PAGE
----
Why Our Approach Works
“Since Promotores(as) are farmworkers themselves, they are in a position to learn about health and pass it directly to other farmworkers for everyone’s benefit.”
Extension Specialist, Agricultural Safety and Health, University of Illinois at Urbana-Champaign
MHP Salud’s approach to improving health is to support community members — Promotores and Promotoras — who educate and advocate for change. These Promotores(as) are bridges between their communities and clinics, service providers and policymakers. They stand between two worlds and make the connections that reach people and change community health.
Promotores(as) produce results because they are:
- Culturally competent – successfully addressing cultural differences that inhibit access to health care and information
- Accessible – living and working with the people they serve
- Expert – knowing intimately the strengths and challenges of their community and which strategies will work best
- Sustainable – serving as a resource to their communities over the long term
Four basic and overlapping themes or philosophies inform the work of MHP Salud: social justice, community empowerment, systems change and Popular Education.
Social justice is an ideal that envisions a fair and moral distribution of resources, responsibilities, social benefits and opportunities in society. It includes the social, political, educational, legal, economic and basic human rights of people. In a socially just world, people enjoy respect, wealth, access to resources and other benefits regardless of their of religion, sect, belief system, gender, color, caste or social status. While we recognize the interrelatedness of these issues, the focus at MHP Salud is social justice regarding health issues for underserved communities.
“I learned and accomplished things I never thought I would.”-Cristina Ramos, Promotora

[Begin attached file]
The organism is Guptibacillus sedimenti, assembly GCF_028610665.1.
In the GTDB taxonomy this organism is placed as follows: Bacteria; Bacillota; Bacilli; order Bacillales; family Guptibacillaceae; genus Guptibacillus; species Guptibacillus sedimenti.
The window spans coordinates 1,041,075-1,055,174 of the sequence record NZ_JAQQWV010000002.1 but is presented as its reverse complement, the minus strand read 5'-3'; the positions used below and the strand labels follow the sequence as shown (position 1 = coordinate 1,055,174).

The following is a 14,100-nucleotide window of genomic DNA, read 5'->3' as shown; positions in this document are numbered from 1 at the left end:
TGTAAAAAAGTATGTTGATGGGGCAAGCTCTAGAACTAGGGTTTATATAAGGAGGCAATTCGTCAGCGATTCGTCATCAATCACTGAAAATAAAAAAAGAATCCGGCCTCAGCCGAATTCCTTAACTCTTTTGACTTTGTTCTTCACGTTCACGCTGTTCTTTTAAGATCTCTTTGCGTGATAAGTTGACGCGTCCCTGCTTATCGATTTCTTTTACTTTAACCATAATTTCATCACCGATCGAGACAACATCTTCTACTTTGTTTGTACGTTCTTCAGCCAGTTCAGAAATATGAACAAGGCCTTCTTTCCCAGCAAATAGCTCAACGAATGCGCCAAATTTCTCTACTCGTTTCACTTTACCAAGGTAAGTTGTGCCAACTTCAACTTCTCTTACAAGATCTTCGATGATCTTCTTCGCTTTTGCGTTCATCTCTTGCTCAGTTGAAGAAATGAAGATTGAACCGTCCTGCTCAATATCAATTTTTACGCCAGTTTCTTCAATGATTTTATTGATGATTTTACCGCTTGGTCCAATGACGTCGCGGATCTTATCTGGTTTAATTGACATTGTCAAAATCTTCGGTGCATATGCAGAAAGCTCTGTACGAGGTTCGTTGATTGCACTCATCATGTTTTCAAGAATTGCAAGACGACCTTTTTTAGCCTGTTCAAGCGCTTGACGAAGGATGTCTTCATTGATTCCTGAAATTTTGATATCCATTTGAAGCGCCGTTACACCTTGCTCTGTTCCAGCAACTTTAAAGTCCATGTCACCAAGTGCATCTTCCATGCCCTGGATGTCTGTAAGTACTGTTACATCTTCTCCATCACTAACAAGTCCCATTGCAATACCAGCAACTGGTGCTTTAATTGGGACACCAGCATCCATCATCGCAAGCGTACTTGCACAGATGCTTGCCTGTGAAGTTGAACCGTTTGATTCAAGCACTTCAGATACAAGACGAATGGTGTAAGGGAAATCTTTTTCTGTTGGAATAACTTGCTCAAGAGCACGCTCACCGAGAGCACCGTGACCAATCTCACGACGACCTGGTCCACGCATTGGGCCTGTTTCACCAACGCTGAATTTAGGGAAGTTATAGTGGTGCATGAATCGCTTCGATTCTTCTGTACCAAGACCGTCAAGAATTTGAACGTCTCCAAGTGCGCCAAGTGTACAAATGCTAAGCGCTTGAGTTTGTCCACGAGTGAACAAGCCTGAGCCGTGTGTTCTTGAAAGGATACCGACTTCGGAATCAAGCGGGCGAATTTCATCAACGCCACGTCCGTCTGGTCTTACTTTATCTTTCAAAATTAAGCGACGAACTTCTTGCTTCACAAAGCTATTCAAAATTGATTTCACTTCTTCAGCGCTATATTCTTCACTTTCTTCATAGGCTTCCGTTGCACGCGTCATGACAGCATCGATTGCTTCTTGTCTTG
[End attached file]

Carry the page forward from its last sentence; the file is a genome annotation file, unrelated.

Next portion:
Achieving social justice requires strong communities that continue to develop their resources and assert their rights in society. Empowerment of a community occurs when its members attain the tools necessary to increase their personal, interpersonal, socioeconomic and political strength and improve their circumstances. MHP Salud supports underserved community members in their struggle to empower and strengthen their communities. As members of these communities, Community Health Workers inspire, work with and organize others to accomplish collective goals.
Community Health Workers and their programs and advocates are more effective when they address the root causes of poor health and related problems. MHP Salud takes a holistic view of health issues and works with the community to improve the systems and conditions that affect peoples’ lives – whether they are clinic policies, workplace rules, camp and neighborhood environments or public policies. MHP Salud works to change the circumstances, processes and practices that have resulted in poor health for underserved and/or isolated communities and to improve health and human rights for generations to come. Further, such an approach reinforces the importance of multilevel or ecological frameworks in creating significant health improvements among traditionally underserved populations.
To attain the goals of social justice, community empowerment and systems change it is essential to integrate the skills, talents and wisdom of all those affected, regardless of their level of formal education. Popular Education is a philosophy and methodology that helps people learn new skills, become more aware and create more just and equal societies. Paulo Freire, a Brazilian, developed Popular Education to help poor farmers learn to read and write. Popular Education has been successfully used in many fields around the world, including health education.
MHP Salud’s first Promotor(a) program was inspired by David Werner’s Village Health Worker model, which is based on Popular Education and defines good teaching as “the art, not of putting ideas into people’s heads, but of drawing ideas out.”2 With that definition in mind, MHP Salud uses a wide variety of interactive teaching methods including brainstorming, theater, group discussions, song, art, problem posing, dance and games. The Promotores(as) learn from their own and others’ experiences, discover new information, practice their skills and take action to change their communities.
(1) Werner, D. & Bower, B. (2001). Helping health workers learn. Berkeley, CA: Hesperian Foundation.
(2) Wiggins, N. (2002, January). Introduction to Population Education. Paper presented at the 13th Annual West Coast Migrant Stream Forum, Seattle, WA.